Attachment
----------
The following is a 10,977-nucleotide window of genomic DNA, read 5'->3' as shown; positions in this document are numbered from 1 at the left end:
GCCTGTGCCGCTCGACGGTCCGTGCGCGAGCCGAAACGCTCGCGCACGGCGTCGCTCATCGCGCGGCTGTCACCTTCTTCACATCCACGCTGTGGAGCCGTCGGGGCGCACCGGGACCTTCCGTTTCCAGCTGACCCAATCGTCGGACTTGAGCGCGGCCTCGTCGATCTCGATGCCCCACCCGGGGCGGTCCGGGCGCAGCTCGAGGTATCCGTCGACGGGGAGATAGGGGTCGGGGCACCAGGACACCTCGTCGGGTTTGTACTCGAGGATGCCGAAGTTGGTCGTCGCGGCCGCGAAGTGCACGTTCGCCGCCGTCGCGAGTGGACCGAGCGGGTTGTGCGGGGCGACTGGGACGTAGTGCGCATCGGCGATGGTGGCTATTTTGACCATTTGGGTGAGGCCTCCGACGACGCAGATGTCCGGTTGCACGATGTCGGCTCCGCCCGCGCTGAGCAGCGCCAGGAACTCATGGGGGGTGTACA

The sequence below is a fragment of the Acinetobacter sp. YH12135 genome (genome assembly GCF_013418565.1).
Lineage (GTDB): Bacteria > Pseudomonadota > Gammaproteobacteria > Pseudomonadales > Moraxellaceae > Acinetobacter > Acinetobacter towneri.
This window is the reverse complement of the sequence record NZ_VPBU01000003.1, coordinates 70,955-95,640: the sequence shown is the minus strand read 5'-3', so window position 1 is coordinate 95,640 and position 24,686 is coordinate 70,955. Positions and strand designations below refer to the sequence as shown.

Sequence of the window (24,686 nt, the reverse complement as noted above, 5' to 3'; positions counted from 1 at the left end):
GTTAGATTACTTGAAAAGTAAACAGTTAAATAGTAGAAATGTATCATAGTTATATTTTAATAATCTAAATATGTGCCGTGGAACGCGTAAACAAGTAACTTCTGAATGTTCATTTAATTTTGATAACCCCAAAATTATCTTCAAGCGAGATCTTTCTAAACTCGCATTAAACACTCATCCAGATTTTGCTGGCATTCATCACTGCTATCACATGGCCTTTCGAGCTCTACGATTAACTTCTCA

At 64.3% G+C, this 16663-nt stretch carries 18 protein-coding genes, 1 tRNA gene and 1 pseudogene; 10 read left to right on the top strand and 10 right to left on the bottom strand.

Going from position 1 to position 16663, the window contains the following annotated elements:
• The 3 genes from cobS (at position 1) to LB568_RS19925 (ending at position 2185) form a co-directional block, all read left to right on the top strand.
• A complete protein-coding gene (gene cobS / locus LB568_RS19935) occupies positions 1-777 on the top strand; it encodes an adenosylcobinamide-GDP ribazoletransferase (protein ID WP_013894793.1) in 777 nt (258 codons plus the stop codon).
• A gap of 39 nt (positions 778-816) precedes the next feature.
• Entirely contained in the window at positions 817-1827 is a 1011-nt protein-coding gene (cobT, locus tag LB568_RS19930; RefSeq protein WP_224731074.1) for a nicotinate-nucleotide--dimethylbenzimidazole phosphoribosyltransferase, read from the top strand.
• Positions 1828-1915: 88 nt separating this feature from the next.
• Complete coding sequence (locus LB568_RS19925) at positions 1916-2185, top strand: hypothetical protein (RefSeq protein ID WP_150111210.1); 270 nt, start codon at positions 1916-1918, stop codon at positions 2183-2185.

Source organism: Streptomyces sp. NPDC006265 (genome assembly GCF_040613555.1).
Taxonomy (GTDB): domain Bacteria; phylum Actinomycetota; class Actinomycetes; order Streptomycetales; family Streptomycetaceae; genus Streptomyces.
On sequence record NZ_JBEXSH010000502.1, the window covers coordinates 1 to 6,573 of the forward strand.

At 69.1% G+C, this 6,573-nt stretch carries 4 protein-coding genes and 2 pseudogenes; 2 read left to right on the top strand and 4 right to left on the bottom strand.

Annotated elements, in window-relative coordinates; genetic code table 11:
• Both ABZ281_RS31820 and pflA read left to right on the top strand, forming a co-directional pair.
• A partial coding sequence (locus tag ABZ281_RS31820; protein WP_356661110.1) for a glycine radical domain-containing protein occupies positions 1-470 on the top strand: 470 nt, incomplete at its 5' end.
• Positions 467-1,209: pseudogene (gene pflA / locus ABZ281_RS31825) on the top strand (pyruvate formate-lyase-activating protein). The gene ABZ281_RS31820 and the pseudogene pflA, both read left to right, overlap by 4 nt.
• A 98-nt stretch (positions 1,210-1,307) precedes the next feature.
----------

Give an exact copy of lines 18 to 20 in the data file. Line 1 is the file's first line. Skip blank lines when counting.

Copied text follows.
On sequence record NZ_JBEXSH010000502.1, the window covers coordinates 1 to 6,573 of the forward strand.

At 69.1% G+C, this 6,573-nt stretch carries 4 protein-coding genes and 2 pseudogenes; 2 read left to right on the top strand and 4 right to left on the bottom strand.

Annotated elements, in window-relative coordinates; genetic code table 11: